Trial date clock in Mar-a-Lago case has not ticked down a single day in over a year


Donald Trump, U.S. District Judge Aileen Cannon, special counsel Jack Smith

Left: Donald Trump (AP Photo/Mike Stewart, File); Center: U.S. District Judge Aileen Cannon (U.S. Senate); Right: Special counsel Jack Smith (AP Photo/J. Scott Applewhite, File)

While things have been going on for a while in the Southern District of Florida, the clock ticking down on the mandatory start date of the Mar-a-Lago documents trial has not moved a single day in over a year.

Under longstanding federal law, the Speedy Trial Act generally sets a 70-day window for a trial date to commence from the time an indictment is filed — with numerous exceptions and caveats.

Under the court orders established by U.S. District Judge Aileen Cannon to govern the case, and under the court’s own local rules, the government is required to file intermittent Speedy Trial reports.

On Tuesday afternoon, special counsel Jack Smith filed his 17th such report — noting “that 70 days remain on the Speedy Trial clock.”

While dilatory tactics by three defendants in the case — former president and convicted felon Donald Trump; Mar-a-Lago property manager Carlos DeOliveira; and Trump’s valet Waltine “Walt” Nauta — appear to be part-and-parcel of the overarching defense strategy, the trio are all subject to the Speedy Trial Act. That is, no defendant has, at least not yet, waived their baked-in rights under federal law.

Smith noted in his three-page report “that the same Speedy Trial clock applies to each defendant,” citing a September 2023 court order. That order was issued after DeOliveira was added to the indictment in July 2023 and filed a “competing” Speedy Trial report that differed in some respects from the ones filed by Trump and Nauta.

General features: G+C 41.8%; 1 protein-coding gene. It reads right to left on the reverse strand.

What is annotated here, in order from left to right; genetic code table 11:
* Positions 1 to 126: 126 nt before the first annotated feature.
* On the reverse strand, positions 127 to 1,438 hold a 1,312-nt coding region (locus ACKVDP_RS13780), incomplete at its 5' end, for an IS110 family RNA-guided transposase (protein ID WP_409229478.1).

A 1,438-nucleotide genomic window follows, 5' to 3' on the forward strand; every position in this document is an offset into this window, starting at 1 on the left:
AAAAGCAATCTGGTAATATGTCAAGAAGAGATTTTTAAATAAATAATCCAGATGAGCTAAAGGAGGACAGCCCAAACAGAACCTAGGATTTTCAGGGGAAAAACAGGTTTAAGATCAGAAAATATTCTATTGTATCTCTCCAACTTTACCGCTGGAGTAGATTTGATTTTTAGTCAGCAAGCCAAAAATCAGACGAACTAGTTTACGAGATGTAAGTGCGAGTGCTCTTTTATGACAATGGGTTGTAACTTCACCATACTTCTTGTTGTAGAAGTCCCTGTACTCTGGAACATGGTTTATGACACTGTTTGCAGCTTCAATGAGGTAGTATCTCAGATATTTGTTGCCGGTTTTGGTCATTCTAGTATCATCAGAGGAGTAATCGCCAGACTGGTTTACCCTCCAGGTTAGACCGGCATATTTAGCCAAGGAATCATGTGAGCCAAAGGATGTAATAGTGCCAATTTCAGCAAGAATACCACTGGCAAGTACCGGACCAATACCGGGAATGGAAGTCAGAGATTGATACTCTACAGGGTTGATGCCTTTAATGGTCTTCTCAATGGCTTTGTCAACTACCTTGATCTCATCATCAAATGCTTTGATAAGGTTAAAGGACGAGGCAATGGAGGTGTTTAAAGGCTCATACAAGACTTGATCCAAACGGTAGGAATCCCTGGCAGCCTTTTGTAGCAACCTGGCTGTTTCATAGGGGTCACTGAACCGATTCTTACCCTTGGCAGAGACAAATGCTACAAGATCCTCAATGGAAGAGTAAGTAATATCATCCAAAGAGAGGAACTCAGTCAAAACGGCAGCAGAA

The court’s order explained:

One speedy trial clock governs as to all defendants in this multi-defendant case; no severance has been granted or requested; De Oliveira has made no substantive showing of unreasonable delay or prejudice stemming from the Court’s Orders; and the continuance granted in this case clearly serves the ends of justice as to all defendants, for all of the reasons previously stated, as amplified by the addition of a third defendant and the manifest complexity of this case.

Now, the defendants are all on the same page.

“Counsel for Defendants Trump, Nauta, and De Oliveira have reviewed this filing and have authorized the Government to represent that they concur with it,” the prosecution wrote in a footnote.

As the result of various delays issued by the court so far, the Speedy Trial Act window was, until recently, set to open on May 20.

More Law&Crime coverage: ‘The pursuit of justice remains paramount’: Trump asks judge in Mar-a-Lago classified documents case to continue delaying trial despite looming statutory deadline

In April, the defense requested that the clock continue not to tick down anytime soon — under the legal doctrine known as tolling.

“Time would also continue to be tolled under the Speedy Trial Act while the Court considers the numerous pretrial motions still pending,” the motion reads, adding that the sheer volume of discovery in the case also supported a kick-the-can approach to the trial date.

Last Month, Cannon, as widely anticipated, took an eraser to that penciled-in date — resetting pre-trial hearings well into late July.

Earlier this month, Cannon reshuffled the scheduling decks in the case further — moving various hearings around and leaving other issues to be scheduled “by subsequent Order.” That reshuffle, however, did not alter the late July hearing — but seemed to anticipate such motions being entertained by the court into late summer.

Smith notes the upshot of the latest scheduling in his Speedy Trial report: “By Order dated May 7, 2024, the Court further excluded the time between May 20, 2024 and July 22, 2024.”

The initial indictment in the case was filed on June 8, 2023; the superseding indictment was filed on July 27, 2023; the Speedy Trial Act window is now technically set to open sometime on or around July 23 — with one defense motion not yet docketed for a hearing — but don’t be surprised if the clock is tolled at least once more before then.



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